December 1999 - 19:89-92
I know the Bible teaches that every human has an immortal soul. But do animals have souls?
If you ever owned a dog, a cat, or any other kind of animal to which you grew attached, you may have wondered whether or not that animal had a soul. Men and women through the ages have pondered the same question. Animals— whose vast numbers stretch into the millions—are ubiquitous as our co-inhabitants on planet Earth. They serve as an unpaid, ever-dependable, and quite invaluable work force as they help the farmer plow a rough field or the blind person cross a busy city street. They account for a considerable portion of the total world food supply for humans. They provide joy and companionship for young and old alike. They are an undeniable boon to mental health, especially for sick children and the infirm elderly. Surely none among us would doubt the many benefits that accrue as a result of the presence of animals among us.
But do animals possess souls? And if they do, is their soul the same as a human soul? That is to say, is it immortal—will it eventually inhabit either heaven or hell?
The English word “soul” derives from a number of different words in the Old and New Testaments and is used in the Bible in a variety of ways. First, it is employed as a synonym for a living, breathing person. Moses wrote: “All the souls that came out of the loins of Jacob were seventy souls” (Exodus 1:5; cf. Deuteronomy 10:22). In legal matters also, the word soul was used to denote any individual. The Lord told Moses: “Speak unto the children of Israel, saying, ‘If a soul shall sin through ignorance against any of the commandments of the Lord concerning things which ought not to be done’ ” (Leviticus 4:2). When Jacob was speaking of himself in Genesis 49:6, he used the expression, “O my soul”—which meant simply “me.” In each of these instances, actual people—individually or collectively—were under discussion.
Second, the word soul can be used to describe the physical form of life that both men and animals possess and that ceases to exist at death. In their Hebrew and English Lexicon of the Old Testament, Brown, Driver, and Briggs noted that the word “soul” (Hebrew nephesh) often is employed to mean “life principle” (1907, p. 659). In Genesis 1:20,24,30, God spoke of the nephesh hayyah—literally “soul breathers” or “life breathers” (often translated as “living creatures” or “life”—cf. Leviticus 11:10). The writer of Proverbs observed in regard to animals: “A righteous man regardeth the life (nephesh) of his beast; but the tender mercies of the wicked are cruel” (12:10). Hebrew scholar Hugo McCord therefore suggested:
Then the translators realized that the first meaning of nephesh is “breath,” and so Genesis 1:20,24,30 and Genesis 2:7 all fit together in understanding Moses as saying that all animals and man too are breathers. Breathers, coupled with hayyah, “living,” the translators thought, would be well translated, in the case of animals, as “living creatures,” and in the case of man as a “living being” (1995, 23:87-88).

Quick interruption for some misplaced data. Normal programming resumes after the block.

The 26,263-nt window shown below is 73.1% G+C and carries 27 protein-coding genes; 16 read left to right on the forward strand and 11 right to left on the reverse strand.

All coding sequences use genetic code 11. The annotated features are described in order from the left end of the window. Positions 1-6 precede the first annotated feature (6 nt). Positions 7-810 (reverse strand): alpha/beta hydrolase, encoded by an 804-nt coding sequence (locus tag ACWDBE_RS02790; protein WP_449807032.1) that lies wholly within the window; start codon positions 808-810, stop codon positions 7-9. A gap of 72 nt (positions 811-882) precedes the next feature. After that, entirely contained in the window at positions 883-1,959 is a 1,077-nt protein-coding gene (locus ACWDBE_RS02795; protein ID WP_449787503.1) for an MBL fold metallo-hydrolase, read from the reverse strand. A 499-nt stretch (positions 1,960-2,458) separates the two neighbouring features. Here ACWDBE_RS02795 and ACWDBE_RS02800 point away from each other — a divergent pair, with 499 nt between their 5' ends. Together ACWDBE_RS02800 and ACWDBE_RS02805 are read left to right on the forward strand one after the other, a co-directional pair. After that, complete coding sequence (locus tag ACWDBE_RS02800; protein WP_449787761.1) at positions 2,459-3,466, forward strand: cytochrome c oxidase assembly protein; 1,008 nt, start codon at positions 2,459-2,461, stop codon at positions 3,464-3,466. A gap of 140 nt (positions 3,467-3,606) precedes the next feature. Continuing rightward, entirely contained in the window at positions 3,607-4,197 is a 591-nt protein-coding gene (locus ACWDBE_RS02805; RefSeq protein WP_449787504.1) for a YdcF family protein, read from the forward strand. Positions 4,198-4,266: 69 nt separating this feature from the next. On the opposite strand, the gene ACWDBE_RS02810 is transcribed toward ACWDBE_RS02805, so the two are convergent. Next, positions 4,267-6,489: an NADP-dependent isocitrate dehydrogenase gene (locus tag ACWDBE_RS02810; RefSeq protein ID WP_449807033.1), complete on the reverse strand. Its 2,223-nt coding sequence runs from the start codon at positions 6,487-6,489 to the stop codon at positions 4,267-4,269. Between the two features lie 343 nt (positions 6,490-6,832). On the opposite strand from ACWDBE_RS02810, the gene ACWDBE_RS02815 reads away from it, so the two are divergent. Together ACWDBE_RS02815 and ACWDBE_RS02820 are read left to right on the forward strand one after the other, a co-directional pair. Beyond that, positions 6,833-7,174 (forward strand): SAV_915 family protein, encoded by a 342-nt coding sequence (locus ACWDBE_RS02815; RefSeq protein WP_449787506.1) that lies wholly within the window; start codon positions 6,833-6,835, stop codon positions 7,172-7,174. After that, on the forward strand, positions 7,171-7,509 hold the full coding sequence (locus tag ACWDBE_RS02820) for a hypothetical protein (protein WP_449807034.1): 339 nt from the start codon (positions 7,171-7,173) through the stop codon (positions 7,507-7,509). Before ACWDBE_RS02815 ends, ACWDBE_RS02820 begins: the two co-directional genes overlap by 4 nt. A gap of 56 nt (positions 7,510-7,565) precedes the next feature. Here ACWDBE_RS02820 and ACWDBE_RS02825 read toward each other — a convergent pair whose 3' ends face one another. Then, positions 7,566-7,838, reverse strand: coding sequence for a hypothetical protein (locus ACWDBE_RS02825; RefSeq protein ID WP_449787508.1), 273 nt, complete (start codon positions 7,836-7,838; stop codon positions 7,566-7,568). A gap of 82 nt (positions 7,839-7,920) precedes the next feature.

Third, the word soul can be used to describe something that is immortal and thus never dies. In speaking of Rachel’s death at the birth of her son, Moses wrote: “And it came to pass, as her soul was departing (for she died)” (Genesis 35:18). While Elijah was at the house of a widow in the city of Zarephath, the woman’s son died. But Elijah “cried unto Jehovah, and said..., ‘O Jehovah my God, I pray thee, let this child’s soul come into him again’” (1 Kings 17:21). Hezekiah celebrated the fact that the soul survives the death of the body: “But thou hast in love to my soul (nephesh) delivered it from the pit of corruption” (Isaiah 38:17).
Centuries later, the Lord Himself warned: “And be not afraid of them that kill the body, but are not able to kill the soul: but rather fear Him who is able to destroy both soul and body in hell” (Matthew 10:28) When the apostle John was allowed to peer into the book “sealed with seven seals” (Revelation 5:1), he “saw underneath the altar the souls of them that had been slain for the word of God” (Revelation 6:9). Each of these passages is instructive of the fact that there exists within man a soul that survives the death of the body.
The question therefore becomes: Can the word “soul” be used correctly in referring to animals? The first definition obviously cannot apply to animals since animals are not persons. But the second definition most certainly would apply to animals. Compare the following passages. In Psalm 78:50 we find an example of the usage of “soul” as “life” when the writer said in speaking of the people of Egypt (who tried in vain to prevent the Israelites from leaving their country’s slavery) that God “spared not their soul from death, but gave their life over to the pestilence.” In this instance, the word “soul” (Hebrew nephesh) is used to denote the physical life of humans. But in Genesis 1:20,24, the identical Hebrew word is employed to speak of animals as “living creatures” (Hebrew nephesh hayyah). In this sense, then, yes, it is correct to say that animals have “souls”—since the word soul means only physical life. In responding to the question, “Do animals have souls?,” McCord wrote: “Yes, when the word soul, nephesh, only means ‘breath,’ as in Genesis 1:20 (ASV), ‘Let the waters swarm with swarms of living creatures,’ nephesh hayyah, literally, ‘living soul’” (1999).
But can the third definition be applied to animals? Do animals possess immortal souls that one day will inhabit heaven or hell? In this era of evolutionary fervor and an increasing fascination with all kinds of “rights,” we are reminded constantly that man shares a “kinship” with members of the animal kingdom that positively must not be overlooked. Michael Fox wrote: